Heswall Chiropody: Tel: 0151 342 9665
62/64 Milner Road, Heswall, Wirral CH60 5RZ

Prenton Chiropody: Tel: 0151 608 0985

Heel Pain


What causes heel pain?


Most cases of heel pain are caused when a band of tissue in the foot, known as the plantar fascia, becomes damage and thickened.

Plantar fasciitis is the medical term for the thickening of the plantar fascia.

The plantar fascia

The plantar fascia is a tough and flexible band of tissue that runs under the sole of the foot. It connects the heel bone with the bones of the foot, and acts as a kind of shock absorber to the foot.

Sudden damage, or damage that occurs over many months or years, can cause tiny tears (microtears) to develop inside the tissue of the plantar fascia. This can cause the plantar fascia to thicken, resulting in heel pain.

The surrounding tissue and the heel bone can also sometimes become inflamed.

Read more about the causes of heel pain.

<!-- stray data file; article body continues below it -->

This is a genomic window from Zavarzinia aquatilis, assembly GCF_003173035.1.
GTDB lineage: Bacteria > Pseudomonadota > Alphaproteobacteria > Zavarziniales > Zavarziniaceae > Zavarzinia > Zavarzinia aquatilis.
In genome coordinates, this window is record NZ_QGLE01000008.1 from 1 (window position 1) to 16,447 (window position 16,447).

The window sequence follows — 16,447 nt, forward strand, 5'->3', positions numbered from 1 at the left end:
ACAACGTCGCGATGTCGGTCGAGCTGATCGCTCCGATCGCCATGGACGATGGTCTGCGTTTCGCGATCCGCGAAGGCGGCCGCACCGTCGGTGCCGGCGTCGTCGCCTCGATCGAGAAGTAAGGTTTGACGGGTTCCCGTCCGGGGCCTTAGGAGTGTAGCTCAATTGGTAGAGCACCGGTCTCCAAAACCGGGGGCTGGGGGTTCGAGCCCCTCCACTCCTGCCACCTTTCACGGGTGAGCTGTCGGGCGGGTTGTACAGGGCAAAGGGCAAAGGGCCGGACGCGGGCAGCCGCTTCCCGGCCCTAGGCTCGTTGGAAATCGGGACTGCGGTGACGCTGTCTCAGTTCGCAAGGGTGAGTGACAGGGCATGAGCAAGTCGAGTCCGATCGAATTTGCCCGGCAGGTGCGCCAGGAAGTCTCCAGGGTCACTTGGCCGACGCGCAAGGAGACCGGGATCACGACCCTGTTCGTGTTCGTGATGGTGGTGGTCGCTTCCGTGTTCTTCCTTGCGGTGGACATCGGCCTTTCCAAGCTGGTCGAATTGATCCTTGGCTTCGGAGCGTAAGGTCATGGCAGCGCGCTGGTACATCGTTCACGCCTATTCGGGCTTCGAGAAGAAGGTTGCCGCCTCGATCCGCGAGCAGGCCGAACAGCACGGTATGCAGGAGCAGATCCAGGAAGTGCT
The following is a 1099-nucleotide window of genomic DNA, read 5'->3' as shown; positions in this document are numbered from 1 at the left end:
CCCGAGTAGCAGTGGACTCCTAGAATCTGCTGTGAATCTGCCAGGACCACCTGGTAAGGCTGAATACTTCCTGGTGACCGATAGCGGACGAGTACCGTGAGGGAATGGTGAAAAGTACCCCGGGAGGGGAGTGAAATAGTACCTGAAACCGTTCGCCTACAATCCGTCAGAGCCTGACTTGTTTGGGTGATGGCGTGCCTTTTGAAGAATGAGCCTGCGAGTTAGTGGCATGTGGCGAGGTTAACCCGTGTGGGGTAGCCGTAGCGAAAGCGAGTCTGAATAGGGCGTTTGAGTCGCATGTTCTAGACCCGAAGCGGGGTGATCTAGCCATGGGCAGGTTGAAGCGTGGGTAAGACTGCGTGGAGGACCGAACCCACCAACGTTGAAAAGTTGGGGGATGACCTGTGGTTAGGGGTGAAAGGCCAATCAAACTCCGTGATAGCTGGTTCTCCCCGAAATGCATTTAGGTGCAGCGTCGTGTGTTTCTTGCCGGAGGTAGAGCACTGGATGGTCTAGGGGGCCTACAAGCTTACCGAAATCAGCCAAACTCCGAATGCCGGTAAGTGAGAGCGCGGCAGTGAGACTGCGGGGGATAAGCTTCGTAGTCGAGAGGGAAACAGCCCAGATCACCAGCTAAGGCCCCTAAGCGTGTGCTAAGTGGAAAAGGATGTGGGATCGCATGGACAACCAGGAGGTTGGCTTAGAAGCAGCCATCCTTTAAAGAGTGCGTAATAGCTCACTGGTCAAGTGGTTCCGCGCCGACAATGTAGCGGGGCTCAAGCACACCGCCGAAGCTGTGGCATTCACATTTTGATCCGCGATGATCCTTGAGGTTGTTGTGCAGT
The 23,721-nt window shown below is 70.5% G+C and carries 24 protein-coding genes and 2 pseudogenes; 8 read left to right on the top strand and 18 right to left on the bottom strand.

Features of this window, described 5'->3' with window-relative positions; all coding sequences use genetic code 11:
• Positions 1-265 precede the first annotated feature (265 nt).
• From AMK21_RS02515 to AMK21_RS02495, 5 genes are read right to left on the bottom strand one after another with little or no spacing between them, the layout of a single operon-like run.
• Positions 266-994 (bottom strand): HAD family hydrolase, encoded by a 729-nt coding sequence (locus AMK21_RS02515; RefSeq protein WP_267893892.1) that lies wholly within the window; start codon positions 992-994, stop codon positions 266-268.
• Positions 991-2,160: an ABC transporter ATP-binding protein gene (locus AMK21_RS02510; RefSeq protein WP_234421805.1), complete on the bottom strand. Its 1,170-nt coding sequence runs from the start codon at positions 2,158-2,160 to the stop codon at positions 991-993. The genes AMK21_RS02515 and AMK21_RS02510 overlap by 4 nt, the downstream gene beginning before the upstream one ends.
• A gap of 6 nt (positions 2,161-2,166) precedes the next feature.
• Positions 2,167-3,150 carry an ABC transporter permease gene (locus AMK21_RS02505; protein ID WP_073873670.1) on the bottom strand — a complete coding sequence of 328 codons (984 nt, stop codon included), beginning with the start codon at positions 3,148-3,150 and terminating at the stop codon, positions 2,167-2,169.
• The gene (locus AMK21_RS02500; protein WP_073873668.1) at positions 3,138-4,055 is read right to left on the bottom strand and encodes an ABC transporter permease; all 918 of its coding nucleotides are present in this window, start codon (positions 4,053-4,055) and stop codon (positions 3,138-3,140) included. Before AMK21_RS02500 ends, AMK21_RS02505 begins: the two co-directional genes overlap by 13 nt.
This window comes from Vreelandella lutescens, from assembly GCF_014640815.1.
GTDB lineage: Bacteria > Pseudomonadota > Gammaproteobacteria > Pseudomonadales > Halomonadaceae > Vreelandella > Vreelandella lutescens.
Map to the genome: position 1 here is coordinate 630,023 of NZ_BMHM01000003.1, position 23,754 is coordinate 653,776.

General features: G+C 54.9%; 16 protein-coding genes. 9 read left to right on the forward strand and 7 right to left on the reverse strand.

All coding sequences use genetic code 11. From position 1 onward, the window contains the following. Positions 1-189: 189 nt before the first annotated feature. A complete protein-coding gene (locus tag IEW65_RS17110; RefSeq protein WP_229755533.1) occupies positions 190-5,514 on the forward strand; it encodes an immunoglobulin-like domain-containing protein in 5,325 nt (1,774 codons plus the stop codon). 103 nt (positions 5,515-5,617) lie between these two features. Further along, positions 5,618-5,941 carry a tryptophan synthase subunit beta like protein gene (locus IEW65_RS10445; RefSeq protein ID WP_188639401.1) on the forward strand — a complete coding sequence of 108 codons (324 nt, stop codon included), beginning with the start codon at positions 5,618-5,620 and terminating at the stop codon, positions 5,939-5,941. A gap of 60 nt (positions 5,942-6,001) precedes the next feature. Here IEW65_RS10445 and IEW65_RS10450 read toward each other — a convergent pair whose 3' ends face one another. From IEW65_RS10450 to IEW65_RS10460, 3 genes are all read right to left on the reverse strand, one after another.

Treating heel pain


There are a number of treatments that can help relieve heel pain and speed up your recovery. These include:
  • resting your heel - try to avoid walking long distances and standing for long periods
  • regular stretching - stretching your calf muscles and plantar fascia
  • pain relief - using an icepack on the affected heel and taking painkillers, such as non-steroidal anti-inflammatory drugs (NSAIDs)
  • wearing good-fitting shoes that support and cushion your foot - running shoes are particularly useful
  • using supportive devices such as orthoses (rigid supports you put inside your shoe) or strapping
Around four out of five cases of heel pain resolve within a year. However, having heel pain for this length of time can often be frustrating and painful.

In around one in 20 cases, the above treatments are not enough and surgery may be recommended to release the plantar fascia.

Read more about treating heel pain.
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